Deputy Chief Minister Datuk Patinggi Tan Sri Dr George Chan Hong Nam was reported by The Borneo Post, at the book re-launching ceremony of a memoir by former state politician, the late Tan Sri Datuk Amar Stephen Yong.
Remain with BN to progress, Chinese told
by Antonia Chiam. Posted on January 28, 2011, Friday
KUCHING: Deputy Chief Minister Datuk Patinggi Tan Sri Dr George Chan Hong Nam said yesterday that the Chinese must stay with the government in order to progress.
“We must be inside the decision-making group for things to get done. There is no point shouting from outside as nothing can be accomplished,” he said at the re-launching ceremony of a memoir by former state politician, the late Tan Sri Datuk Amar Stephen Yong.
Dr Chan, who is Sarawak United People’s Party (SUPP) president, said history had proven Yong to be right in many things including his move in establishing the party.
“He (Yong) was everything a real politician should be.
He always told me not to worry about what others say as there will always be people who distract and say negative things. Just go ahead with what you believe is right, and history will prove you right,” he said.
Dr Chan pointed out that it was important for the Chinese to realise that the person they put up as their representative must be able to do things for the community and not just sweet-talk.
“Today, if the Chinese are not represented in the government, Sarawak would not have gone as far as it had.
Tan Sri Yong had helped to shape the racial unity that we have today, which enabled us to move forward in a fair and just society.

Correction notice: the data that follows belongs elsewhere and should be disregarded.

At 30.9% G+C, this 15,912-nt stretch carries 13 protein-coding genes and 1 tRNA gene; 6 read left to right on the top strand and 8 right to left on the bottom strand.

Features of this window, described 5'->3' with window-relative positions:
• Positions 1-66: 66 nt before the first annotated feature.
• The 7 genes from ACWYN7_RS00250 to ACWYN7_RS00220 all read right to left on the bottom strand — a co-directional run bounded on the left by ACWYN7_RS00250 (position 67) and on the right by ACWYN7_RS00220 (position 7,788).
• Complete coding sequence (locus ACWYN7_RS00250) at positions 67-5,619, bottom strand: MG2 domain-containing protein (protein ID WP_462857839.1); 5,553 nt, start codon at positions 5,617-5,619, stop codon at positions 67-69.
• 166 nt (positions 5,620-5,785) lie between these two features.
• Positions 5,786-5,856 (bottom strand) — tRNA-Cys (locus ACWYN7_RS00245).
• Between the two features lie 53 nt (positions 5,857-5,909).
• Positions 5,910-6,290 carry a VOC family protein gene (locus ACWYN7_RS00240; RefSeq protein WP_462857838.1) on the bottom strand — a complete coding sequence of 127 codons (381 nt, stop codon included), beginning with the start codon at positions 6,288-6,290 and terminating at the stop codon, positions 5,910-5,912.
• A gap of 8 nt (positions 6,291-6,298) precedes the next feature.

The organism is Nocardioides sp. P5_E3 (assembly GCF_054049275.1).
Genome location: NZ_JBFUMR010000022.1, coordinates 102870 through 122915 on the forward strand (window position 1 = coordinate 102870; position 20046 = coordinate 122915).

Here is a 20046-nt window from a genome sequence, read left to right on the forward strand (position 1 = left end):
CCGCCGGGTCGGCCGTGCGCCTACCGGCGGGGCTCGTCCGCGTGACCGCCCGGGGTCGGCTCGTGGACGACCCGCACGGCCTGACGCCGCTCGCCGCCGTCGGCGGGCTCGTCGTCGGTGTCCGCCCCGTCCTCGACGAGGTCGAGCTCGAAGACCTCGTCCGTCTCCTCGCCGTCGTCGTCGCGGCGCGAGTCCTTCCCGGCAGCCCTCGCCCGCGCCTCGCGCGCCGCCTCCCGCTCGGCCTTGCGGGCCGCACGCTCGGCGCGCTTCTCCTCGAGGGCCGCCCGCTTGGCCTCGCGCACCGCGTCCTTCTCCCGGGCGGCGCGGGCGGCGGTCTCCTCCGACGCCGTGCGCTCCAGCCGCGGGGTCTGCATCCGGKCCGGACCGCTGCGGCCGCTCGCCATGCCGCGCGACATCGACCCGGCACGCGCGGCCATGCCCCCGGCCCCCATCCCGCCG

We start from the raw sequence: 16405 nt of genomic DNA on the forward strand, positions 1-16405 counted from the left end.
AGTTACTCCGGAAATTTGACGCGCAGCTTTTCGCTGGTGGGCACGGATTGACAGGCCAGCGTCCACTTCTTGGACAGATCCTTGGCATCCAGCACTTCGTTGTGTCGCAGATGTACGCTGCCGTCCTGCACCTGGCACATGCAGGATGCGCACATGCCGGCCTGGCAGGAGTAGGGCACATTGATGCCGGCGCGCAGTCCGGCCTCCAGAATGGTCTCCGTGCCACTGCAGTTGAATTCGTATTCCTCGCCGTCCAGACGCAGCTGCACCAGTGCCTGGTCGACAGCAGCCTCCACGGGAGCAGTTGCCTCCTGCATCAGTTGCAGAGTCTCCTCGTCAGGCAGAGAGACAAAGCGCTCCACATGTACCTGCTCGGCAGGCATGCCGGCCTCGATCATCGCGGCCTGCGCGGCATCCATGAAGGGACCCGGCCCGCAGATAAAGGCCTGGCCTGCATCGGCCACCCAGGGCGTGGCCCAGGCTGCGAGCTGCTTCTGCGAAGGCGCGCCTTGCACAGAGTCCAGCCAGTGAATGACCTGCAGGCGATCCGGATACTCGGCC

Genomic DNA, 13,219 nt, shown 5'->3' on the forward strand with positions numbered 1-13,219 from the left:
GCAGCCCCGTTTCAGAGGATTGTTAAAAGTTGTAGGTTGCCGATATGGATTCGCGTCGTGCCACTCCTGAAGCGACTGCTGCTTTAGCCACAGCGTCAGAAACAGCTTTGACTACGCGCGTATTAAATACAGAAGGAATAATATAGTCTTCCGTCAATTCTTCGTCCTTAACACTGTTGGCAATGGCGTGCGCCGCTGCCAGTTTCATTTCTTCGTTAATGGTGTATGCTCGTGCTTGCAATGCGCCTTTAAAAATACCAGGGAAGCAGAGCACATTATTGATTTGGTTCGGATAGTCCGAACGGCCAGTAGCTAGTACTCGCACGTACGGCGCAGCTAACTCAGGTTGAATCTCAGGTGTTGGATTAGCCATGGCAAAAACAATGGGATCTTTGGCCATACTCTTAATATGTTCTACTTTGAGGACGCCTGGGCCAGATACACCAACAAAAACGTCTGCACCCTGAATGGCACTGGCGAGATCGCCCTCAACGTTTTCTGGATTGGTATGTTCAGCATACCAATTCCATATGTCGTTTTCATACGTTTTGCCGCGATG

“Always be careful of people who sweet-talk as they can compromise our racial harmony and religious freedom,” he pointed out.
Dr Chan in his speech also commended Yong’s contributions to the state in the early days.
“His political foresightedness contributed greatly to the emergence of the state Barisan Nasional government in 1970, a political model stressing on power sharing, stability and racial harmony, which resulted in rapid social and economic development in the state.
“His wisdom, selflessness and righteous stand on issues such as Chinese education, communist insurgence, political detainees and the new villages brought about a significant change in the lives of people from all walks of life in Sarawak.
“Tan Sri Yong was indeed a great son of Sarawak,” he said.
Meanwhile, according to Yong’s son Philip, when the first edition of the book came out in 1998, there were already plans by Yong to re-edit it to include newer materials.
“Sadly the plan did not take place and my father passed away in 2001, shortly after his 80th birthday.
“I began the re-editing by rearranging the original material written in long-hand by my late father and making everything easier to read.
“Our family members and friends had helped a lot especially with the proofreading.
“Hopefully, the Chinese edition will be out by end of this year,” said Philip.
The memoir ‘A Life Twice Lived’, details the illustrious life of the late Yong, who served as deputy chief minister from 1970 to 1974 and as federal minister of science, technology and environment from 1982 to 1990.
He was the first local-born lawyer in the state and was involved in the formation of Malaysia.
Yong was one of the pivotal movers in establishing SUPP in 1959 and served as the party’s secretary-general for 22 years (1959-1981) and chairman for eight years (1982-1990).
‘A Life Twice Lived’ is now available at all major bookstores and is priced at RM25.